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The "Write" Path To Effective Student Understanding In Physics

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Conference

2010 Annual Conference & Exposition

Location

Louisville, Kentucky

Publication Date

June 20, 2010

Start Date

June 20, 2010

End Date

June 23, 2010

ISSN

2153-5965

Conference Session

Innovations in Teaching Physics or Engineering Physics

Tagged Division

Engineering Physics & Physics

Page Count

12

Page Numbers

15.1203.1 - 15.1203.12

Permanent URL

https://peer.asee.org/16430

Download Count

103

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Paper Authors

author page

Teresa Larkin American University

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Abstract
NOTE: The first page of text has been automatically extracted and included below in lieu of an abstract

The “Write” Path to Effective Student Understanding in Physics

ABSTRACT

The active process of writing has been shown to serve as an effective tool to improve the quality of student learning. While the benefits of a writing approach have been documented, it is often very challenging to implement in a physics classroom. In a physics classroom the focus is typically on having students solve problems. Problem solving is clearly critical in terms of helping students understand physics. Unfortunately, students often don’t realize the flaws in their thinking until after a quiz or exam has been graded and returned to them. At that point, it is already too late for students to adjust their flawed thinking and demonstrate their revised understanding of a particular topic or concept in physics. A number of studies in physics education have presented the challenges that novice students often face when learning to solve problems in a physics class. Writing exercises can help students elicit and confront the misconceptions they often harbor (as a result of their own life’s experiences related to the physical world) while the learning is actually taking place. This paper will describe an effective and time-efficient strategy that allows instructors to utilize writing in their classrooms to help students get a deeper and more robust understanding of physics. This strategy, known as free- writing, has been used with introductory physics students at American University for a number of years. The free-writing activities have been shown to help students uncover gaps in their understanding in a challenging, yet non-threatening way; and, to allow students to correct flaws in their thinking before they have lost points on a quiz or exam. An example of a specific writing activity developed for use in the introductory physics classroom will be shared. In addition, samples of students’ writing will be presented to illustrate typical misconceptions and to provide documentation for the need to develop techniques that encourage students to confront their misconceptions. Responding to students’ written work in a timely fashion is especially challenging for those that teach large classes. Time-efficient writing assessment strategies will be highlighted with a focus on how writing can be used with a minimal investment of time. Finally, the importance of effective instructor feedback will be discussed along with ways to provide that feedback in such a way that students have time to adjust their thinking while the learning is actually taking place.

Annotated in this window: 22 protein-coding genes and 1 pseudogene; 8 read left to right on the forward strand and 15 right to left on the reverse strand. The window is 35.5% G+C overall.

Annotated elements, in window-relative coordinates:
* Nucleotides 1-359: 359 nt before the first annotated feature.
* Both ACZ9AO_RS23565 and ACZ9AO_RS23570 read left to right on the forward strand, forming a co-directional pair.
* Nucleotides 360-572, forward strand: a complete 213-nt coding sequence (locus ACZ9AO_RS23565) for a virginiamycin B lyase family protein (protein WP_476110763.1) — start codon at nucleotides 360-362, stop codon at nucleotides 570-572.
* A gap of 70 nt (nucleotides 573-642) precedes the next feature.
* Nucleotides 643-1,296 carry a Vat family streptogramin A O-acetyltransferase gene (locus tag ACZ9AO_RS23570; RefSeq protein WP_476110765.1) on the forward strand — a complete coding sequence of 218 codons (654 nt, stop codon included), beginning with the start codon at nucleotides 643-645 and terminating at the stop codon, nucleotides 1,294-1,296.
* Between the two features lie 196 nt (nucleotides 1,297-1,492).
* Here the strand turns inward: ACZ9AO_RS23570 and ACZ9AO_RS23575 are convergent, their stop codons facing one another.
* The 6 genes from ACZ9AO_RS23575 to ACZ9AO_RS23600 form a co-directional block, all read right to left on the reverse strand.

I. INTRODUCTION

A primary purpose of teaching is to promote and enhance student learning. However, traditional teaching methodologies have clearly been shown to put students in a role of passive rather than active learning [1]. Traditional instructional methods have also been shown to be very inadequate in terms of promoting deep learning and long-term retention of important concepts. Students in traditional classrooms acquire most of their “knowledge” through classroom lectures, textbook reading, and the internet. A troubling fact is, after instruction, students often emerge from our classes with serious misconceptions [2 - 6]. In recent years, a number of writing techniques have evolved that make use of various writing-to-learn strategies within the domains of engineering, mathematics, and the sciences [7 - 16]. The use of writing in introductory classes for non-majors can be an effective vehicle for allowing students to enhance their critical thinking and problem-solving skills. Writing can also assist students with the identification and confrontation of personal misconceptions [17].

Larkin, T. (2010, June), The "Write" Path To Effective Student Understanding In Physics Paper presented at 2010 Annual Conference & Exposition, Louisville, Kentucky. https://peer.asee.org/16430

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